Day 47(DL) — Batch Normalisation, Drop out & Early Stopping

This post is a continuation of Day 45 article that discusses different optimization techniques. The next set of procedures in the row is Batch Normalisation, Drop out and Early Stopping.

Batch Normalization: In general normalising the inputs speed up the learning process(as the steps taken by each feature will be in a circular path rather than an elongated one). In the case of deep neural networks, the same technique applies but on all the layers.

  • For instance, let’s say an FNN is created using 10 hidden layers. Every layer learns something new which makes the distribution of the corresponding outputs to vary. As a result, the gaussian distribution is lost when the initially standardised data is passed through the network. This is also termed as internal covariance shift. So, in order to maintain the distribution(mean=0, variance =1) throughout, the batch normalization is applied to each layer in the deep neural network.
  • We’ve already discussed that mini-batches are one of the effective ways to train the network. Thus the normalisation for every layer is applied on the batch instead of the complete data. As any training samples fall out of the batch will not contribute to the learning for that iteration.
  • Now comes the question of where exactly should we perform the batch normalisation. Is it before or after the activation function?. And the answer is before the activation functions(relu, tanh or sigmoid). The intuitive explanation could be, take the case of tanh the data variation happens between -1 and 1 after that it becomes flat. So it is better to compress the data before passing on to the activation. This would result in faster learning.
  • So how do we do the batch normalisation during testing as the mean and variance are computed for the mini-batches?. One constructive way is to take the moving averages of the statistical parameters across the batches. It will become crystal clear when we implement the technique from scratch (in the upcoming articles).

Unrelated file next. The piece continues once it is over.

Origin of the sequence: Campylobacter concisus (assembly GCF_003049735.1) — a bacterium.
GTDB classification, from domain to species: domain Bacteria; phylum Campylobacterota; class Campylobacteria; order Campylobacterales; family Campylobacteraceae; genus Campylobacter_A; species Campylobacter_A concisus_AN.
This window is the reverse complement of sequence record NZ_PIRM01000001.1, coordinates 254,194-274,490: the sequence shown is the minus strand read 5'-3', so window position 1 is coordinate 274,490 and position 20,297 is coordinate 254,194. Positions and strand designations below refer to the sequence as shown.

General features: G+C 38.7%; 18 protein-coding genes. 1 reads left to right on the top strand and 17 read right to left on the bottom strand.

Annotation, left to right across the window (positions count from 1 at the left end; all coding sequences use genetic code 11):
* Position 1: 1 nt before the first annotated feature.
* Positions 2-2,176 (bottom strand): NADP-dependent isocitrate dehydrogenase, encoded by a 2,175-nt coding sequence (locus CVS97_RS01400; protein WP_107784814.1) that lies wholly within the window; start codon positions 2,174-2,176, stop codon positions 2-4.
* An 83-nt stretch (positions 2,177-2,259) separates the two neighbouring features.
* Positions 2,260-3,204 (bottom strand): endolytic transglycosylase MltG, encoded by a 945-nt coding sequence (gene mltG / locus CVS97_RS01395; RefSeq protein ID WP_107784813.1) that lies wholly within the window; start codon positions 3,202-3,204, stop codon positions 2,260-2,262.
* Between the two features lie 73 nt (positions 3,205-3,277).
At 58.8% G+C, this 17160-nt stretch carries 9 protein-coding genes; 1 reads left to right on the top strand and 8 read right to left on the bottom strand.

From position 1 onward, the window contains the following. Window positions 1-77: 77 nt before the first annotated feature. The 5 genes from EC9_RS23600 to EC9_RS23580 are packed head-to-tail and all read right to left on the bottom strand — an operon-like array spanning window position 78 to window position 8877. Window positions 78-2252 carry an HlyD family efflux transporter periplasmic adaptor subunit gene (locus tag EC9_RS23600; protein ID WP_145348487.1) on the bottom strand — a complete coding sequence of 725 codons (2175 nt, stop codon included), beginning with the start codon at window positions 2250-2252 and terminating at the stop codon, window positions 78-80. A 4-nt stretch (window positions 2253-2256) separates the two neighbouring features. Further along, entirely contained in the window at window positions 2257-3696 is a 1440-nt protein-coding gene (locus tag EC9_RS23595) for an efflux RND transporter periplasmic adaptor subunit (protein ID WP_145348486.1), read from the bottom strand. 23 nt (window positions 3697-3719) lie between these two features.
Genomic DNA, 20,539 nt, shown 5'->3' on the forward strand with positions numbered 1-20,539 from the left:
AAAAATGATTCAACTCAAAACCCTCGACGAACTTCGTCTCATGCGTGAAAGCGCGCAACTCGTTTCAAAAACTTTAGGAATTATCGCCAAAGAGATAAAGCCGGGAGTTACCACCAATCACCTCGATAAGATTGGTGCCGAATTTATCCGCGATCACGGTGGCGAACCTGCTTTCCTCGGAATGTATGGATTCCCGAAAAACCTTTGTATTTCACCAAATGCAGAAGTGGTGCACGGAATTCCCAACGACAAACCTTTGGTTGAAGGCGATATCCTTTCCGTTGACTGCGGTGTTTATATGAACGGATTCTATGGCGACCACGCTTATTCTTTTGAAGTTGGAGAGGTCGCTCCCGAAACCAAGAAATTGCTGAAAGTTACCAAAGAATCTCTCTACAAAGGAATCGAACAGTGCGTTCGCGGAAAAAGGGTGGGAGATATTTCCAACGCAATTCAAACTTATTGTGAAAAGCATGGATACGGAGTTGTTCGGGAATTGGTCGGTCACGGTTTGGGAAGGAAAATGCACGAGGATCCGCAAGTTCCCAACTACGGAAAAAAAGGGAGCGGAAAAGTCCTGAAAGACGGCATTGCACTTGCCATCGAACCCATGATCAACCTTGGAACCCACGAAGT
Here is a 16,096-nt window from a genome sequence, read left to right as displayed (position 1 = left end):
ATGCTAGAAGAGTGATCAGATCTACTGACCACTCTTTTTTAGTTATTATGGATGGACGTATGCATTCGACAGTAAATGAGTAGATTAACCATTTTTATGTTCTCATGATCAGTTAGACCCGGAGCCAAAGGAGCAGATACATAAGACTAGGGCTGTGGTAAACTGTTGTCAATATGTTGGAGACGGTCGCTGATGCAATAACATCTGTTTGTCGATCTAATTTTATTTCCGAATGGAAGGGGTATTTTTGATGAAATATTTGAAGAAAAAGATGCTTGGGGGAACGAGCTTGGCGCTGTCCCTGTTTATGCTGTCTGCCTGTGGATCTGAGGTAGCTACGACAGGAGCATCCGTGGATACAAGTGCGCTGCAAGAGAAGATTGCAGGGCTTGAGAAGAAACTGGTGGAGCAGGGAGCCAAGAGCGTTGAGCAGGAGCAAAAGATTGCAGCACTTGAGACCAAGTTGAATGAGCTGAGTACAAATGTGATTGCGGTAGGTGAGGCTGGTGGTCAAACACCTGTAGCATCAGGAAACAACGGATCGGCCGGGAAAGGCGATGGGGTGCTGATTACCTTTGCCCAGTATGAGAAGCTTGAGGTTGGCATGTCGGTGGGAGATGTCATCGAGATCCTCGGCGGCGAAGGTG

• Can we make the mean and variance flexible(learnable) instead of a constant evaluation only from the data fed in?. Yes, it is possible by introducing two more learnable parameters beta and gamma. They are similar to weights and bias but carry a different meaning. ‘beta’ corresponds to mean and ‘gamma’ for standard deviation. So the formula for the standardization including ‘beta’ and ‘gamma’ is as follows,
  • One of the implicit advantages of the batch normalisation is it acts as a regularizer. Since we are introducing a minimal noise to the network by performing standardization of the actual data, it prevents the network from overfitting. We know that high variance is the outcome of the model absorbing the training patterns as such, but because of the normalisation noise, the high variance is reduced to a greater extent.

Drop out: As the network becomes too deep, it would end up creating a highly complex function. Recollecting the bias-variance trade-off graph, as the complexity of the model increases, it would result in overfitting(high variance).

  • Another impressive technique is a dropout. During the training process, the neurons in every layer are randomly dropped out. Subsequently, the overall function becomes less complicated. Thus helps in alleviating the high variance.
  • Moreover randomly dropping out the neurons assists the learning process to be equally spread across all the nodes rather than depending on only a few(features).
  • Unlike batch normalization, we do not apply dropout during testing as the trained(learnt) model should not be altered during the testing phase.

Early Stopping: We know the overfitting happens when the model absorbs minute details from the data apart from the intended generic ones. One can observe that as the number of epochs increases, the variation in the output accuracy and the reduction in the cost will become minimal. Let’s picturise with a graph,

We can stop the model from further training, once the difference in the accuracies or loss becomes insignificant. This is known as ‘Early Stopping’.

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